One the most widely successful research ventures out of the University of Arkansas was recently honored by R&D Magazine as its 2013 technology product of the year. On Thursday (Dec. 19), NanoMech execs unveiled the R&D 100 plaque which puts the Springdale-based nano technology firm in elite company.
NanoMech CEO Jim Phillips said the award ranks just beneath a Nobel Prize in the science world and signifies the firm’s TuffTek product is considered one of the country’s top technological innovations. The Tufftek product is a special coating that is used in industrial manufacturing applications. This patented coating reduces wear, heat resistance and improves precision for cutting tools.
UA Chancellor David Gearhart told the small crowd at the unveiling ceremony the R&D 100 award is considered the “Oscar of Innovation” and other past winners include the flash cube, the fax machine and High Definition television
“I think you all are in good company here,” Gearhart said to the NanoMech team.
Dr. Ajay Malshe, founder of NanoMech and the inventor of TuffTek technology, said this award brings honor and significance to decades of work and sacrifice of several individuals.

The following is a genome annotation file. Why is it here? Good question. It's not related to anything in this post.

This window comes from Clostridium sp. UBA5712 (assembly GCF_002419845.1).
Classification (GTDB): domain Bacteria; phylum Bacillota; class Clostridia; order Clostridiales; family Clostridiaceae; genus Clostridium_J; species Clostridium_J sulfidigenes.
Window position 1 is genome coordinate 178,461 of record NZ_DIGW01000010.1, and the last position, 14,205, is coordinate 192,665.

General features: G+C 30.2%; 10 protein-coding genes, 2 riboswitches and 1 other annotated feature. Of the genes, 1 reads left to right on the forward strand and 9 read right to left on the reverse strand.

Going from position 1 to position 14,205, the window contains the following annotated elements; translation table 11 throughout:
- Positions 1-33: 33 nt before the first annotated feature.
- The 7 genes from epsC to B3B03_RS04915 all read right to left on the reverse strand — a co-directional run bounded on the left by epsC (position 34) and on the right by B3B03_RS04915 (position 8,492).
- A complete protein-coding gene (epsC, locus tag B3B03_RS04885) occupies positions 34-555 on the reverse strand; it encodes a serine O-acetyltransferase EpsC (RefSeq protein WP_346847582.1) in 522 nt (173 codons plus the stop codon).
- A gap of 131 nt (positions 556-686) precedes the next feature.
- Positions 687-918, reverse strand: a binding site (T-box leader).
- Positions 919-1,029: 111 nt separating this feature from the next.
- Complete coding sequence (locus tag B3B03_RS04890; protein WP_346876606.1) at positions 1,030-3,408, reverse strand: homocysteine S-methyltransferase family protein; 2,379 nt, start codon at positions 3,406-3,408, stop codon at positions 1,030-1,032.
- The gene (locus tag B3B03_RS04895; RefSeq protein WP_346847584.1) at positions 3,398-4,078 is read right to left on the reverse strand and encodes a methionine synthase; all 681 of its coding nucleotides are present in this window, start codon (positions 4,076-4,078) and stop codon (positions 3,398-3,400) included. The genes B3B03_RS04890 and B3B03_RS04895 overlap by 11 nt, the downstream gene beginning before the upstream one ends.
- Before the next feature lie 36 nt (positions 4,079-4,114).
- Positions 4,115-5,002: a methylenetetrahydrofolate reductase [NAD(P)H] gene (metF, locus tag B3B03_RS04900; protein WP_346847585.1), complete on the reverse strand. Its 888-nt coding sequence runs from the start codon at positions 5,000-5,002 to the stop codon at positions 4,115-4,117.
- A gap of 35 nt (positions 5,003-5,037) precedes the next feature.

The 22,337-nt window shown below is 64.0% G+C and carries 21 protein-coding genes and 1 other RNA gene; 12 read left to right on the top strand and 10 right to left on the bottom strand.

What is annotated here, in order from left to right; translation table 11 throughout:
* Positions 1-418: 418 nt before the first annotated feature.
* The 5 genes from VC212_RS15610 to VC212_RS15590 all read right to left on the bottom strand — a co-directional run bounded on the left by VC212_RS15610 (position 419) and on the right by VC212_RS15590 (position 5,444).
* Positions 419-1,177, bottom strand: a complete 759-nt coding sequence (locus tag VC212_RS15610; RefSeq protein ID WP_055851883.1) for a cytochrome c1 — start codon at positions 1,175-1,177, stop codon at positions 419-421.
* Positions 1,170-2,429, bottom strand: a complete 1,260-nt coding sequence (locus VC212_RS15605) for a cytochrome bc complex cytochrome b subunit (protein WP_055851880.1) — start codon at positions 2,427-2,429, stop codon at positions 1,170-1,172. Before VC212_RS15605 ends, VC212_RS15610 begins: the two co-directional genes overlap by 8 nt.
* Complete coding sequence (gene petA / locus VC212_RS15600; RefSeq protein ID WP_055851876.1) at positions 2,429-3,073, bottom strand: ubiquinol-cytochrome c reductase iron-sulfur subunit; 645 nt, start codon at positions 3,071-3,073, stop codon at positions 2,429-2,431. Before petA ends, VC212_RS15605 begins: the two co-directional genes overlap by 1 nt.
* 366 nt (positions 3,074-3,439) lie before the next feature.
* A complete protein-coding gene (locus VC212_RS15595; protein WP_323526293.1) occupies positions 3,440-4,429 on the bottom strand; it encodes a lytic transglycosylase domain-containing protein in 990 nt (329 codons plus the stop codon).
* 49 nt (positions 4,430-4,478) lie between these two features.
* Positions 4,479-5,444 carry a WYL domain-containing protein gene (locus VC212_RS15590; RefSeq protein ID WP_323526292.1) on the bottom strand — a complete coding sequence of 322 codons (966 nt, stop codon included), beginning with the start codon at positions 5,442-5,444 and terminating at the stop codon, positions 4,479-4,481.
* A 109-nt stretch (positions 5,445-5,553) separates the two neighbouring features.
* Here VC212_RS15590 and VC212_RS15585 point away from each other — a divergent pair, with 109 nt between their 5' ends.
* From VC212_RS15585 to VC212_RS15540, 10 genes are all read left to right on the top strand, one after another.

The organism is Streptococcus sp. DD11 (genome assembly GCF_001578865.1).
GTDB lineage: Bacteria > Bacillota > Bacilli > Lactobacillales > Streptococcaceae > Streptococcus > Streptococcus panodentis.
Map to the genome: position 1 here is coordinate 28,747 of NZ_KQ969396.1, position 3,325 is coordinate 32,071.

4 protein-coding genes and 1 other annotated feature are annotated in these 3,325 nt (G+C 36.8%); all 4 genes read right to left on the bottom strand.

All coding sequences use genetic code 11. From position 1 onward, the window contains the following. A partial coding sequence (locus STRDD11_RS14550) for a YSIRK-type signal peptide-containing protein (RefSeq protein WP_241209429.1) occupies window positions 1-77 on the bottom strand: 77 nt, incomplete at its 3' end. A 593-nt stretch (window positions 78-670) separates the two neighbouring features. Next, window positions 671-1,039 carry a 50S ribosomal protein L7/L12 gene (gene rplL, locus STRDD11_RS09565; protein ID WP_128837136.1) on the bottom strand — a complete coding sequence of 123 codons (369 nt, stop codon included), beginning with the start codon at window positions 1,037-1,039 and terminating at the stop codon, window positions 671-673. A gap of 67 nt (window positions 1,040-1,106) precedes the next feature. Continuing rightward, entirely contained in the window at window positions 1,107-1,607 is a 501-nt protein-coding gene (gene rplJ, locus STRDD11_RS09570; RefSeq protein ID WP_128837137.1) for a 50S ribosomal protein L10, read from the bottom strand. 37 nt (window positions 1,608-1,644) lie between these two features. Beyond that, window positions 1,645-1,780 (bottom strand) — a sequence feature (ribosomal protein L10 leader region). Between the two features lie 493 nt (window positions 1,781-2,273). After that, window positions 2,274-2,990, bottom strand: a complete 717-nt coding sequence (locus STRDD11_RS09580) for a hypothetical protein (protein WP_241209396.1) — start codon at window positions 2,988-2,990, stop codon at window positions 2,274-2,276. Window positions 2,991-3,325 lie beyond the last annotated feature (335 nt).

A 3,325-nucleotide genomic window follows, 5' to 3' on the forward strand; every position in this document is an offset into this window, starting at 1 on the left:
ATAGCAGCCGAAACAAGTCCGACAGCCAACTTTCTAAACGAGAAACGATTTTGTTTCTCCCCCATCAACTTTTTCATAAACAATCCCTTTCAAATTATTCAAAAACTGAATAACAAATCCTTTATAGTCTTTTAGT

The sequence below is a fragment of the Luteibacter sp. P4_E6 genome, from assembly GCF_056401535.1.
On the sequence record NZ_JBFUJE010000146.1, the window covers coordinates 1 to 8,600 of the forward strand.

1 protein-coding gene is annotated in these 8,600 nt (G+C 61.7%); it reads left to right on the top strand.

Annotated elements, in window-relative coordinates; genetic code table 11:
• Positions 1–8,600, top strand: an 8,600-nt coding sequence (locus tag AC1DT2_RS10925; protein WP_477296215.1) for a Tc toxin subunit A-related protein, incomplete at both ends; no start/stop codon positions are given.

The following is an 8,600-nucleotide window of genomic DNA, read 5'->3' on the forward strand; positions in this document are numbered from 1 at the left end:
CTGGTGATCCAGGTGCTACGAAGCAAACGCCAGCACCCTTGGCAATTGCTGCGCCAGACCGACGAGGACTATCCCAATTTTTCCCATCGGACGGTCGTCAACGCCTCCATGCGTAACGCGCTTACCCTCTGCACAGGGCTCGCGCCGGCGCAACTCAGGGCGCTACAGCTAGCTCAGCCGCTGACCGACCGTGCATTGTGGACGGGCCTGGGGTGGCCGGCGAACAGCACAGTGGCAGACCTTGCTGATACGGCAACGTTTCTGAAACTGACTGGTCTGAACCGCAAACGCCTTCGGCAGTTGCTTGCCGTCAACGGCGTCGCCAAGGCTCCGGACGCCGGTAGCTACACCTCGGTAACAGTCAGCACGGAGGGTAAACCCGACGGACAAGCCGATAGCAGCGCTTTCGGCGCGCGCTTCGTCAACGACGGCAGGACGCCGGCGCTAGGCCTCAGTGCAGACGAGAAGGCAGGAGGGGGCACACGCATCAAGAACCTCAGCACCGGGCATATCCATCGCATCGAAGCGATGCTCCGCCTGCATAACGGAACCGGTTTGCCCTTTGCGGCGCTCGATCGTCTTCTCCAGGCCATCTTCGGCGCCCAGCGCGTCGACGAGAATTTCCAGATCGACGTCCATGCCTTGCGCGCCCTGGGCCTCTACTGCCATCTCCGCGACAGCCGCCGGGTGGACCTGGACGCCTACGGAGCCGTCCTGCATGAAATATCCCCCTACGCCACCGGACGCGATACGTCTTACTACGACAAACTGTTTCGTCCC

“For me, I go back to when I told my wife I wanted to mortgage our futures, come to this country (from India) to teach and explore nano technology. She was behind me,” Malshe said.
Years later he told his story to Jim Phillips who came on board to invest. Together, he said they approached the cities of Fayetteville and Springdale and the governor who all came on board to help this entrepreneurial venture flourish.
NanoMech was founded in 2002, from Malshe’s research at the UA, where he is professor of mechanical engineering. He thanked his mentor Dr. Wenping Jiang, the National Science Foundation and the Environmental Protection Agency for their contributions to the university research and Nanomech over the years. Gearhart said the university has received more than $575,000 in royalty payments from the profits generated at NanoMech since they licensed the products and acquired the patents in 2005.
NanoMech employs 35 professionals at its manufacturing labs in Springdale. These are high-paying jobs averaging $80,000 ,and 80% are UA graduates. Phillips said the company plans to add 10 more employees in the near future and routinely hires interns from the UA engineering and technology schools.
In July, when NanoMech first heard of this honor, Gov. Mike Beebe said nano technology is important for the state’s economic growth because of the impact it can have on manufacturing.
Phillips echoed those statements during his speech on Thursday. He said nano technology has the power to impact many areas, from pharmaceuticals to artillery, but the biggest winner is likely the manufacturing segment which produces durable goods and helps move the GDP needle in the right direction.